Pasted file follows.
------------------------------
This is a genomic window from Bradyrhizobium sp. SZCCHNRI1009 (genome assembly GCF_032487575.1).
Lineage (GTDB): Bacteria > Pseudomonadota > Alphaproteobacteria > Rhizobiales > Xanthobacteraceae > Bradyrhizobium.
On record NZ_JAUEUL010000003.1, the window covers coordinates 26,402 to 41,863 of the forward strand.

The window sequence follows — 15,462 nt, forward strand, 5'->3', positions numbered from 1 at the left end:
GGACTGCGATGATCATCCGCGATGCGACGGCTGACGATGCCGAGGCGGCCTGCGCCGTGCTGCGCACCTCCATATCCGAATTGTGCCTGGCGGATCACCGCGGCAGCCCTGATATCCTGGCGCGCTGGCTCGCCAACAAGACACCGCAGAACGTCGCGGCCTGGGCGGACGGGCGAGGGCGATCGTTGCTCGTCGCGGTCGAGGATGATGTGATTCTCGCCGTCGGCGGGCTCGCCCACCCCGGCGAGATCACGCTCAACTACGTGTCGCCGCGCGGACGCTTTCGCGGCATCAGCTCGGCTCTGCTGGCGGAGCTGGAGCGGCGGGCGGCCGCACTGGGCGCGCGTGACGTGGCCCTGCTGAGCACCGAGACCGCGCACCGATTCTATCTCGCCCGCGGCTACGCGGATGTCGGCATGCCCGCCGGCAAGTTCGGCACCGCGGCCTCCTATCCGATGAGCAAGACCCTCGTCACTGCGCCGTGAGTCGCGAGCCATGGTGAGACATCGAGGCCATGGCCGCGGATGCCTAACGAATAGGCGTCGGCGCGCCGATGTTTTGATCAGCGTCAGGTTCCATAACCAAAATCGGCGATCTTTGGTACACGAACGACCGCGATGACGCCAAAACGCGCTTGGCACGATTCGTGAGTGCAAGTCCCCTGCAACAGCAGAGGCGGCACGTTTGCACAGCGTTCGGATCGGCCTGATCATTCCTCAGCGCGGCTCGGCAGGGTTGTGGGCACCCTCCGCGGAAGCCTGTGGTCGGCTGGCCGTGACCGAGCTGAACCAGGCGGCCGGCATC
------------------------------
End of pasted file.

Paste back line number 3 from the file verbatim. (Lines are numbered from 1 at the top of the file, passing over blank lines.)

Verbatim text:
On record NZ_JAUEUL010000003.1, the window covers coordinates 26,402 to 41,863 of the forward strand.